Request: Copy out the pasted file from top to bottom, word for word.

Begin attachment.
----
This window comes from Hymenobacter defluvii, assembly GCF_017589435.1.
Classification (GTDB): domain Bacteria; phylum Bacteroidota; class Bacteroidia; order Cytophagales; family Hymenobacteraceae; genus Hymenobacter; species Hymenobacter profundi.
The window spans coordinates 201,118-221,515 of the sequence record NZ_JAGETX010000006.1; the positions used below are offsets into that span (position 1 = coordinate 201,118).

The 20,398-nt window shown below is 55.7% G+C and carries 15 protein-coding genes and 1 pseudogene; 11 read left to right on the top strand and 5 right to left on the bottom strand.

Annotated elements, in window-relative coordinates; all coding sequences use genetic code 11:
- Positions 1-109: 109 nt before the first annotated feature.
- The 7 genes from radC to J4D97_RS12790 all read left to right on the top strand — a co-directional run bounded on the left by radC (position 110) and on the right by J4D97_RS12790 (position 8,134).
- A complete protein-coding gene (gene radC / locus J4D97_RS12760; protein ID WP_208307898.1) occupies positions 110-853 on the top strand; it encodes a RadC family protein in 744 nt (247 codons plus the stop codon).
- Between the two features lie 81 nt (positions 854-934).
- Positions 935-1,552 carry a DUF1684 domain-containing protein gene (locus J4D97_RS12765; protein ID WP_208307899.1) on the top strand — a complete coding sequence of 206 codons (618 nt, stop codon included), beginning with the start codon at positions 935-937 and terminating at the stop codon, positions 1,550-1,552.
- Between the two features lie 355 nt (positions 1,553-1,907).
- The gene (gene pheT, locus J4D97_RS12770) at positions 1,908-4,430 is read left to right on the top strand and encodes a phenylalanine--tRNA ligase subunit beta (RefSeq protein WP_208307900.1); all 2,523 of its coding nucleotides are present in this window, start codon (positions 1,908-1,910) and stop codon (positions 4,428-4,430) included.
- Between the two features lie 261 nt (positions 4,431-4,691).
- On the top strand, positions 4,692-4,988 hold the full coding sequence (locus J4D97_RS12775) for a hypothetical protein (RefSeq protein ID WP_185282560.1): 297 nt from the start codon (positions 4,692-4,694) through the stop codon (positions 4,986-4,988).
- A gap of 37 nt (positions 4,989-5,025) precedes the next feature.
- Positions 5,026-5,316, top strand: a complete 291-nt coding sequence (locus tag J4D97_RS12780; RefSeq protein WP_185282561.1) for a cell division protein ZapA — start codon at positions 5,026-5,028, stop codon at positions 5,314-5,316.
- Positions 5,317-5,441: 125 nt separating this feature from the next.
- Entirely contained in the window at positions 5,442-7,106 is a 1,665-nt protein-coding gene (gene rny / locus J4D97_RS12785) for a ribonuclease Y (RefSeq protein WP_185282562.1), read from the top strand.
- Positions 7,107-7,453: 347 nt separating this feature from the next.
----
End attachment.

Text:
This window comes from Hymenobacter defluvii, assembly GCF_017589435.1.
Classification (GTDB): domain Bacteria; phylum Bacteroidota; class Bacteroidia; order Cytophagales; family Hymenobacteraceae; genus Hymenobacter; species Hymenobacter profundi.
The window spans coordinates 201,118-221,515 of the sequence record NZ_JAGETX010000006.1; the positions used below are offsets into that span (position 1 = coordinate 201,118).

The 20,398-nt window shown below is 55.7% G+C and carries 15 protein-coding genes and 1 pseudogene; 11 read left to right on the top strand and 5 right to left on the bottom strand.

Annotated elements, in window-relative coordinates; all coding sequences use genetic code 11:
- Positions 1-109: 109 nt before the first annotated feature.
- The 7 genes from radC to J4D97_RS12790 all read left to right on the top strand — a co-directional run bounded on the left by radC (position 110) and on the right by J4D97_RS12790 (position 8,134).
- A complete protein-coding gene (gene radC / locus J4D97_RS12760; protein ID WP_208307898.1) occupies positions 110-853 on the top strand; it encodes a RadC family protein in 744 nt (247 codons plus the stop codon).
- Between the two features lie 81 nt (positions 854-934).
- Positions 935-1,552 carry a DUF1684 domain-containing protein gene (locus J4D97_RS12765; protein ID WP_208307899.1) on the top strand — a complete coding sequence of 206 codons (618 nt, stop codon included), beginning with the start codon at positions 935-937 and terminating at the stop codon, positions 1,550-1,552.
- Between the two features lie 355 nt (positions 1,553-1,907).
- The gene (gene pheT, locus J4D97_RS12770) at positions 1,908-4,430 is read left to right on the top strand and encodes a phenylalanine--tRNA ligase subunit beta (RefSeq protein WP_208307900.1); all 2,523 of its coding nucleotides are present in this window, start codon (positions 1,908-1,910) and stop codon (positions 4,428-4,430) included.
- Between the two features lie 261 nt (positions 4,431-4,691).
- On the top strand, positions 4,692-4,988 hold the full coding sequence (locus J4D97_RS12775) for a hypothetical protein (RefSeq protein ID WP_185282560.1): 297 nt from the start codon (positions 4,692-4,694) through the stop codon (positions 4,986-4,988).
- A gap of 37 nt (positions 4,989-5,025) precedes the next feature.
- Positions 5,026-5,316, top strand: a complete 291-nt coding sequence (locus tag J4D97_RS12780; RefSeq protein WP_185282561.1) for a cell division protein ZapA — start codon at positions 5,026-5,028, stop codon at positions 5,314-5,316.
- Positions 5,317-5,441: 125 nt separating this feature from the next.
- Entirely contained in the window at positions 5,442-7,106 is a 1,665-nt protein-coding gene (gene rny / locus J4D97_RS12785) for a ribonuclease Y (RefSeq protein WP_185282562.1), read from the top strand.
- Positions 7,107-7,453: 347 nt separating this feature from the next.